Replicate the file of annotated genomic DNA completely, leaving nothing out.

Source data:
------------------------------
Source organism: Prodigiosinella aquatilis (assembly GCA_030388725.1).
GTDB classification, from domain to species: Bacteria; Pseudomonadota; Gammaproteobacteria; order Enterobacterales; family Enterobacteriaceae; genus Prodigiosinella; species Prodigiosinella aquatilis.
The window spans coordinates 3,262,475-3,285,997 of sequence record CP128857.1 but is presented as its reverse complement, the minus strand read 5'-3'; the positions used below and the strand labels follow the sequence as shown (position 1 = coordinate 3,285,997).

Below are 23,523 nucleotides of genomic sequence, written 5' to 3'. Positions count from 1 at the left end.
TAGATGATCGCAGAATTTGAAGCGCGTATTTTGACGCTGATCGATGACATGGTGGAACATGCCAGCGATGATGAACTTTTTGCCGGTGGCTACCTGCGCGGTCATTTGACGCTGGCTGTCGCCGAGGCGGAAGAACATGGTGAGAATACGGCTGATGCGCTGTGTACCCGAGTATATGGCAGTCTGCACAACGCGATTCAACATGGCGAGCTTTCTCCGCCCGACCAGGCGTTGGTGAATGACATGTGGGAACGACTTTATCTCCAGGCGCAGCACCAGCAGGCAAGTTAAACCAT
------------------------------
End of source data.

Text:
Source organism: Prodigiosinella aquatilis (assembly GCA_030388725.1).
GTDB classification, from domain to species: Bacteria; Pseudomonadota; Gammaproteobacteria; order Enterobacterales; family Enterobacteriaceae; genus Prodigiosinella; species Prodigiosinella aquatilis.
The window spans coordinates 3,262,475-3,285,997 of sequence record CP128857.1 but is presented as its reverse complement, the minus strand read 5'-3'; the positions used below and the strand labels follow the sequence as shown (position 1 = coordinate 3,285,997).

Below are 23,523 nucleotides of genomic sequence, written 5' to 3'. Positions count from 1 at the left end.
TAGATGATCGCAGAATTTGAAGCGCGTATTTTGACGCTGATCGATGACATGGTGGAACATGCCAGCGATGATGAACTTTTTGCCGGTGGCTACCTGCGCGGTCATTTGACGCTGGCTGTCGCCGAGGCGGAAGAACATGGTGAGAATACGGCTGATGCGCTGTGTACCCGAGTATATGGCAGTCTGCACAACGCGATTCAACATGGCGAGCTTTCTCCGCCCGACCAGGCGTTGGTGAATGACATGTGGGAACGACTTTATCTCCAGGCGCAGCACCAGCAGGCAAGTTAAACCAT